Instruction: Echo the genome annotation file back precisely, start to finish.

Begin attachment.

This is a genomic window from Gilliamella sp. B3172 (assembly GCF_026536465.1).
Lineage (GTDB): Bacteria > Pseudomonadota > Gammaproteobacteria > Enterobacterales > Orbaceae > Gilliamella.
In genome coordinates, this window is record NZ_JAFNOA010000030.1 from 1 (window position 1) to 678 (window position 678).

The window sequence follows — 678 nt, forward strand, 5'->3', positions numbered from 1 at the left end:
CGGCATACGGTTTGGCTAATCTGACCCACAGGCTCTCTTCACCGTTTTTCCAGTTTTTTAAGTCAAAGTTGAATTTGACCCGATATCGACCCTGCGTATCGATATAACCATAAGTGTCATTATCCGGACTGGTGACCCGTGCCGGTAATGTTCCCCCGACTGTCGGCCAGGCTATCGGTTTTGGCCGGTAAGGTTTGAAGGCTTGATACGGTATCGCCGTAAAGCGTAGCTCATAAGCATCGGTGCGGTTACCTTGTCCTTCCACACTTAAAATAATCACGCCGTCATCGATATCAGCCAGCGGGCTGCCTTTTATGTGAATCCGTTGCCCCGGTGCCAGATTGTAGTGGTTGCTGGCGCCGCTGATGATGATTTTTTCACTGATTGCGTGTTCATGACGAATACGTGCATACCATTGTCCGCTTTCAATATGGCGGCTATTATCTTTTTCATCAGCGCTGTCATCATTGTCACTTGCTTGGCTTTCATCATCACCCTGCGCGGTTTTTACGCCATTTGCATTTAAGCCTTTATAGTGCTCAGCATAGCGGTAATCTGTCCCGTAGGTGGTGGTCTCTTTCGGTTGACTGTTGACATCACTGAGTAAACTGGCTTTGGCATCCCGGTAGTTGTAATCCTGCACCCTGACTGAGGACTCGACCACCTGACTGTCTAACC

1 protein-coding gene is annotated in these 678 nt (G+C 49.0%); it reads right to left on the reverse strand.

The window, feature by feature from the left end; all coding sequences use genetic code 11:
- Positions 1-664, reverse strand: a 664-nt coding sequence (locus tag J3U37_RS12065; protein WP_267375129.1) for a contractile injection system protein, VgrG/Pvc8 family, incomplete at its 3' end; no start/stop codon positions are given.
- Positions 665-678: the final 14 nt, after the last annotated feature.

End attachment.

This is a genomic window from Gilliamella sp. B3172 (assembly GCF_026536465.1).
Lineage (GTDB): Bacteria > Pseudomonadota > Gammaproteobacteria > Enterobacterales > Orbaceae > Gilliamella.
In genome coordinates, this window is record NZ_JAFNOA010000030.1 from 1 (window position 1) to 678 (window position 678).

The window sequence follows — 678 nt, forward strand, 5'->3', positions numbered from 1 at the left end:
CGGCATACGGTTTGGCTAATCTGACCCACAGGCTCTCTTCACCGTTTTTCCAGTTTTTTAAGTCAAAGTTGAATTTGACCCGATATCGACCCTGCGTATCGATATAACCATAAGTGTCATTATCCGGACTGGTGACCCGTGCCGGTAATGTTCCCCCGACTGTCGGCCAGGCTATCGGTTTTGGCCGGTAAGGTTTGAAGGCTTGATACGGTATCGCCGTAAAGCGTAGCTCATAAGCATCGGTGCGGTTACCTTGTCCTTCCACACTTAAAATAATCACGCCGTCATCGATATCAGCCAGCGGGCTGCCTTTTATGTGAATCCGTTGCCCCGGTGCCAGATTGTAGTGGTTGCTGGCGCCGCTGATGATGATTTTTTCACTGATTGCGTGTTCATGACGAATACGTGCATACCATTGTCCGCTTTCAATATGGCGGCTATTATCTTTTTCATCAGCGCTGTCATCATTGTCACTTGCTTGGCTTTCATCATCACCCTGCGCGGTTTTTACGCCATTTGCATTTAAGCCTTTATAGTGCTCAGCATAGCGGTAATCTGTCCCGTAGGTGGTGGTCTCTTTCGGTTGACTGTTGACATCACTGAGTAAACTGGCTTTGGCATCCCGGTAGTTGTAATCCTGCACCCTGACTGAGGACTCGACCACCTGACTGTCTAACC

1 protein-coding gene is annotated in these 678 nt (G+C 49.0%); it reads right to left on the reverse strand.

The window, feature by feature from the left end; all coding sequences use genetic code 11:
- Positions 1-664, reverse strand: a 664-nt coding sequence (locus tag J3U37_RS12065; protein WP_267375129.1) for a contractile injection system protein, VgrG/Pvc8 family, incomplete at its 3' end; no start/stop codon positions are given.
- Positions 665-678: the final 14 nt, after the last annotated feature.